Quantcast

DNAinfo has closed.
Click here to read a message from our Founder and CEO

You Will Be Able to Dangle Above Bronx River on New Bronx Zoo Zip Line

By James Fanelli | December 16, 2016 7:19am
 The Bronx Zoo said it plans to build zip line that criss-crosses the Bronx River
The Bronx Zoo said it plans to build zip line that criss-crosses the Bronx River
View Full Caption
Courtesy of the Wildlife Conservation Society

BELMONT — The Bronx Zoo will soon have a new attraction for the lionhearted — a high-flying zip line.

The zoo said it plans to build the ride so that brave visitors can criss-cross the Bronx River 45 feet in the air.

"It’s an amazing river in our city, but not everybody gets to see it," said Sue Chin, the vice president of planning and design and chief architect at the Wildlife Conservation Society, which runs the zoo. "Certainly, they don’t get the experience of seeing it this way."

DNAinfo New York got a first look at the zoo's designs for a zip line and a kid-friendly, netted adventure course called the Nature Trek. Both are expected to open during the summer of 2017.

 The Bronx Zoo said it plans to build a kid-friendly, netted adventure course called the Nature Trek.
The Bronx Zoo said it plans to build a kid-friendly, netted adventure course called the Nature Trek.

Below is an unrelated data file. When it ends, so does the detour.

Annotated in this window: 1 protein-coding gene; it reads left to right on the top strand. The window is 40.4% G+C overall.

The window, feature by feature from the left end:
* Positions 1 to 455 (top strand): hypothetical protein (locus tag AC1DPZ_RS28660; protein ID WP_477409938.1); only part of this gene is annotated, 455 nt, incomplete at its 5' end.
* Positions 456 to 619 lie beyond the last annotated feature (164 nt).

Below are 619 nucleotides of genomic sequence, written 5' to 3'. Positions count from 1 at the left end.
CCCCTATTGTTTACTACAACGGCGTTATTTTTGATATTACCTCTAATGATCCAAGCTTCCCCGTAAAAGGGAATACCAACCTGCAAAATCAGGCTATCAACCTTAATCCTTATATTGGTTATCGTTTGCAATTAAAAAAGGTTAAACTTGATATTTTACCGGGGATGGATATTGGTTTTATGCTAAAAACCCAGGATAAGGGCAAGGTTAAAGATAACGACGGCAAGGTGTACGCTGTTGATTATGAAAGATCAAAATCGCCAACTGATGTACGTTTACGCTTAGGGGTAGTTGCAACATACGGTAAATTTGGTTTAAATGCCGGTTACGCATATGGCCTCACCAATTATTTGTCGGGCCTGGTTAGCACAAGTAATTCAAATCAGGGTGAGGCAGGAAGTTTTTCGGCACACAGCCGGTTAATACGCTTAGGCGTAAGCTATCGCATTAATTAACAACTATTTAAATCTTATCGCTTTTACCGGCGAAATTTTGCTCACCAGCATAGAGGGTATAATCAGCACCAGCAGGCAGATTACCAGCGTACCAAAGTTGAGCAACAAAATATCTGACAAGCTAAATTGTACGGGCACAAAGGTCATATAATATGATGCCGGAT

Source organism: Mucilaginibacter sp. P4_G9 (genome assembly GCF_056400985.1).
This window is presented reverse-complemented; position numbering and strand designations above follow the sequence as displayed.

View Full Caption
Courtesy of the Wildlife Conservation Society

Chin said the aim of both attractions is to plop visitors into nature in unique ways.

The zip line will start on a tower on the west bank of the Bronx River. Riders will strap into a harness, and, with the help of gravity, zoom along a 375-foot wire to another tower on the east bank of the river. Another wire will take riders back to the west side.

All the while, the riders will be eye level with the top of the trees in the zoo's 265-acre forest. Those who are able to calm their nerves as they zip along will have a few seconds to survey the river's lush wetlands, which serve as an important layover spot for bird migrations.

Chin said that while the zip line will be for visitors ages 7 and up, the Nature Trek will be open to little kids. Young explorers will be able to scramble through a course filled with moving logs and rope bridges surrounded by netting.

"I guess the best way to explain it is you can't fall," Chin said. "You're always safe."

The Nature Trek will also have a tree house and a play area where kids and their families can act like animals by building a nest, burrowing tunnels and making tracks in sand.

“It’s really about engaging the younger kids in activities that focus them on nature and how to look at nature differently,” Chin said.